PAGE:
OTA updates can help answer the needs of remote software repair and fixing to the device software, as well as streamline logistics when deploying devices…
At that time, some dozen years ago, the idea that mobile phones would have more and more software in them was still relatively new – and was far from being widely accepted as a good thing. But Redbend and Symbian foresaw the consequences, as in the final paragraph of Gil’s email to me:
All the above points to the fact that if software is a new paradigm in the industry then OTA updating is a very crucial and strategic issue that must be taken into account.
OTA has, indeed, been an important issue since that time. But it’s my view that the full significance is only now becoming apparent. As security is poised to “eat the world”, efficient and reliable OTA capabilities will grow yet further in importance. It will be something that more and more companies will need to include at the heart of their own product offerings. The world will insist on it.
A few days ago, I took a closer look at recent news from HARMAN connected services – in particular at its architecture for cybersecurity. I saw a great deal that I liked:
- Domain isolation – to provide a strict separation between different subsystems (e.g. parts of the overall software system on a car), with the subsystems potentially running different operating systems
- Type-1 hypervisor – to isolate different subsystems from hardware resources, except when such access is explicitly designed
- Driver virtualization – to allow additional peripherals (such as Wi-Fi, cameras, Bluetooth, and GPS) to be added quickly into an existing device with the same secure architecture
- Software update systems – to enable separate remote software management for the head (dashboard) unit, telematics (black-box) unit, and numerous ECUs (engine control units) – with a 100% success record in deploying updates on more than one million vehicles
- State of the art FIPS (Federal Information Processing Standard) encryption – applied to the entirety of the update process
- Intrusion Detection and Prevention systems – to identify and report any malicious or erroneous network activity, and to handle the risks arising before the car or any of its components suffers any ill-effect.
I know from my own background in designing software systems that this kind of all-points-considered security cannot be tacked onto an existing system. Provision for it needs to be designed in from the beginning. That’s where Redbend’s long heritage in this space shows its value.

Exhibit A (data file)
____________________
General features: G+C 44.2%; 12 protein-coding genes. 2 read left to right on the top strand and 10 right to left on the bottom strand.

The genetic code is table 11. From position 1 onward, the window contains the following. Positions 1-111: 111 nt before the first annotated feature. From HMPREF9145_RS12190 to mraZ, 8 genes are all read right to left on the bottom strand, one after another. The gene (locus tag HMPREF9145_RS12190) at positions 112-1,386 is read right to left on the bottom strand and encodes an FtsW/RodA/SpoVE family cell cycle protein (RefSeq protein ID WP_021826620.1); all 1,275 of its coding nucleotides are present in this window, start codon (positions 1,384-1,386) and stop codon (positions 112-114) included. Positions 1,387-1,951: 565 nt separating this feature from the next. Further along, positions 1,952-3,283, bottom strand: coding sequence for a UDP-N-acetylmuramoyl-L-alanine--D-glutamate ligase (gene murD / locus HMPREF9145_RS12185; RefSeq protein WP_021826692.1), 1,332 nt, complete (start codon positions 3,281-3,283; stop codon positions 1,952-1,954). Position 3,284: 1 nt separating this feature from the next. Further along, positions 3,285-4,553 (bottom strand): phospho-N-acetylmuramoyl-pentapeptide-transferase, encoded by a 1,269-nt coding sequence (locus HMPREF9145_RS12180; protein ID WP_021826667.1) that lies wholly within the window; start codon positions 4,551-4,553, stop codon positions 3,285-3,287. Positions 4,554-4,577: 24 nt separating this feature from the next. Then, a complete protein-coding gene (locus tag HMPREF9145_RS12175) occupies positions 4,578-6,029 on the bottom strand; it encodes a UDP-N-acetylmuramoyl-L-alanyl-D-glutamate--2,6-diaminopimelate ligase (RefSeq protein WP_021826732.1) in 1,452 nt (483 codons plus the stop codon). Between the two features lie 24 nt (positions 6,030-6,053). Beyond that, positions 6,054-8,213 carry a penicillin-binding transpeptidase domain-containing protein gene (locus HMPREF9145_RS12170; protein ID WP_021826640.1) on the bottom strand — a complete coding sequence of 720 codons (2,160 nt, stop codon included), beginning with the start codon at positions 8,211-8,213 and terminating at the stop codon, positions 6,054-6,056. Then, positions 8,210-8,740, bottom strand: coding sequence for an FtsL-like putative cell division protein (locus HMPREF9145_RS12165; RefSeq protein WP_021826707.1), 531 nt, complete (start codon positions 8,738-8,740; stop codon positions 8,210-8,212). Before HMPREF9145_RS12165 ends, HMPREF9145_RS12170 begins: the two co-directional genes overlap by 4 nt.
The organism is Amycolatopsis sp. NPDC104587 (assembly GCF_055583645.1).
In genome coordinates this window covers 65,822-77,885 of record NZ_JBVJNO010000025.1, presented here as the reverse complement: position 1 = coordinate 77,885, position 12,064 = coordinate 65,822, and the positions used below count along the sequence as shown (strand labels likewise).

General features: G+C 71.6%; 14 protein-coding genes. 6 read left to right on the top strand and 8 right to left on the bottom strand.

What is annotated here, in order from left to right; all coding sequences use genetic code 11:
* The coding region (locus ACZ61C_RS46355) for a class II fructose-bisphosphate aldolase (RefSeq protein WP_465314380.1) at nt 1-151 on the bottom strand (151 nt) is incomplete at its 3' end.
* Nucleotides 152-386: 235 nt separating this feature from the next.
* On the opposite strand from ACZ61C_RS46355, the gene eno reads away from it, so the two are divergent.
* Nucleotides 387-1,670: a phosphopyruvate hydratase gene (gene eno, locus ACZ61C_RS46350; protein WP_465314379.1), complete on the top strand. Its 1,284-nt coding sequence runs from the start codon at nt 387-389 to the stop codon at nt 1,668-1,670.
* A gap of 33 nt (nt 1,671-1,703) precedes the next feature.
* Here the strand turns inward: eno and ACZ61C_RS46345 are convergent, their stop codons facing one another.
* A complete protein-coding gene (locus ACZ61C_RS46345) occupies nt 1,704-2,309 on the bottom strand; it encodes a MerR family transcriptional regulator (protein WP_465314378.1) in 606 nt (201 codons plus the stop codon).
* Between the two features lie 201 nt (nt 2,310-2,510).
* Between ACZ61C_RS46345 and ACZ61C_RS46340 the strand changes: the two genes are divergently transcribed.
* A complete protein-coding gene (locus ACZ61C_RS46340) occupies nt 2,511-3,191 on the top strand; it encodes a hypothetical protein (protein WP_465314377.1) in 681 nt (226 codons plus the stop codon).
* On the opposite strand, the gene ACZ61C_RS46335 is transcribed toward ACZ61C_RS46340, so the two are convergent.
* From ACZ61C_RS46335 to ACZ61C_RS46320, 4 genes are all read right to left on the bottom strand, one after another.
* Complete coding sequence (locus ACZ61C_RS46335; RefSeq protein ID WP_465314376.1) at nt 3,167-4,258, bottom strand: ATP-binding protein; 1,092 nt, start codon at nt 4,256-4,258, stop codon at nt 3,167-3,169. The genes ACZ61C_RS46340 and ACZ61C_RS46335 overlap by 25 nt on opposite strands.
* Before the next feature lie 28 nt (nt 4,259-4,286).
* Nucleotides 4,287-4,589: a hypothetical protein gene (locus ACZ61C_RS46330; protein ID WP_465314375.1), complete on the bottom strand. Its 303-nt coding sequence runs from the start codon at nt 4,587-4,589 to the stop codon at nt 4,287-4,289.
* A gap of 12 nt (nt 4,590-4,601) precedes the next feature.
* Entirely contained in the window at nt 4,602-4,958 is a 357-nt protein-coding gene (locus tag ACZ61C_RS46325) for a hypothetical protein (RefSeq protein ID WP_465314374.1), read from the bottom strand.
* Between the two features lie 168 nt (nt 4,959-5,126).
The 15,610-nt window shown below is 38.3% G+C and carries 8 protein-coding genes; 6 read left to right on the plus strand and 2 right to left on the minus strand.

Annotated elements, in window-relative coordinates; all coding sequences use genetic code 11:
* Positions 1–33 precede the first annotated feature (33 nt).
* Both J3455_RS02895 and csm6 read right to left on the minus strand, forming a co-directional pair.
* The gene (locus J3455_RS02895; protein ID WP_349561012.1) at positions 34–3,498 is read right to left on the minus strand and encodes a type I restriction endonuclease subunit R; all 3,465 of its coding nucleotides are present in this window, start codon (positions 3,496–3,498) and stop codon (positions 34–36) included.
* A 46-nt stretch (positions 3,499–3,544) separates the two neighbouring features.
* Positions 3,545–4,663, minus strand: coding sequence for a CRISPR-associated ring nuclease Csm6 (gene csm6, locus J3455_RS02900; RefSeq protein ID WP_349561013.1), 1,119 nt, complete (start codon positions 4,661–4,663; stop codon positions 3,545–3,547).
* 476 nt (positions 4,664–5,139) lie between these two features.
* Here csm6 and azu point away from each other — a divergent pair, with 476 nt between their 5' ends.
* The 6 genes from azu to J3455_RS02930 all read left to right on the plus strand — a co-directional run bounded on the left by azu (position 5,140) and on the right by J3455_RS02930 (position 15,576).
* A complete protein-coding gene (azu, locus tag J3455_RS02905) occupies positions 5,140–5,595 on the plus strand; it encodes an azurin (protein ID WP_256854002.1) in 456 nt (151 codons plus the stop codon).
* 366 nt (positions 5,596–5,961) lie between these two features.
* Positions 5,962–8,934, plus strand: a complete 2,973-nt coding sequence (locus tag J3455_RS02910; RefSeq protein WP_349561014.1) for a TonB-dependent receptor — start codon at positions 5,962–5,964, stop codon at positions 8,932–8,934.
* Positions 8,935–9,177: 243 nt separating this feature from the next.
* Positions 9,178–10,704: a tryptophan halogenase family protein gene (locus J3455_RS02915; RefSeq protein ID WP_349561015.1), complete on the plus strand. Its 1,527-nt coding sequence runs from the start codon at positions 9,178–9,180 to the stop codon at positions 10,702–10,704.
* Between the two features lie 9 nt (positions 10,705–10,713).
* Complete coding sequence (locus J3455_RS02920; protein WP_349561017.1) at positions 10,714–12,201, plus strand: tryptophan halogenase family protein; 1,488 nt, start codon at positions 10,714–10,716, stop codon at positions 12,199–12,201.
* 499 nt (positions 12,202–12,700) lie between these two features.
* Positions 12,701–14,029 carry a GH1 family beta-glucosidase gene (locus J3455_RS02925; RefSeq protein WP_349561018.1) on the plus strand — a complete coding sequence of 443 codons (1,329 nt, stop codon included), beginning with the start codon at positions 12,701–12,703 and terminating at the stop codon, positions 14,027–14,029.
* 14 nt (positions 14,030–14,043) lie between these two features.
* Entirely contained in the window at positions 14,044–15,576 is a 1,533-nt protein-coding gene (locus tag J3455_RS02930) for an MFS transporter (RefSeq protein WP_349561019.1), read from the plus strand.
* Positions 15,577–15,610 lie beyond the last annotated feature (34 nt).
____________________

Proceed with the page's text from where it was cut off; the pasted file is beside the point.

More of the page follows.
The full benefit of taking an architectural approach to secure software updates – as opposed to trying to fashion security on top of fundamentally insecure components – is that the same architecture is capable of re-use in different domains. It’s therefore no surprise that Redbend software management solutions are available, not only for connected cars, but also for wearable computers, connected homes, and machine-to-machine (M2M) devices.
Of course, despite all these precautions, I expect the security arms race to continue. Software will continue to have bugs, and the cybercrime industry will continue to find ingenious ways to exploit these bugs. The weakest part of any security system, indeed, is frequently the humans involved, who can fall victim to social engineering. In turn, providers of security software are seeking to improve the usability of their systems, to reduce both the likelihood and the impact of human operator error.
This race probably has many laps to run, with new surprises ahead on each lap. To keep ahead, we need allies and partners who constantly look ahead, straining to discern the forthcoming new battlegrounds, and to prepare new defences in sufficient time. But we also need to avail ourselves of the best present tools, so that our businesses have the best chance of avoiding being eaten in the meantime. Figuring out which security tools really are best in class is fast becoming a vital core competency for people in ever-growing numbers of industries.
Footnote: I was inspired to write this post after discussions with some industry colleagues involved in HARMAN’s Engineering a Connected Life program. The views and opinions expressed in this post are my own and don’t necessarily represent HARMAN’s positions, strategies or opinions.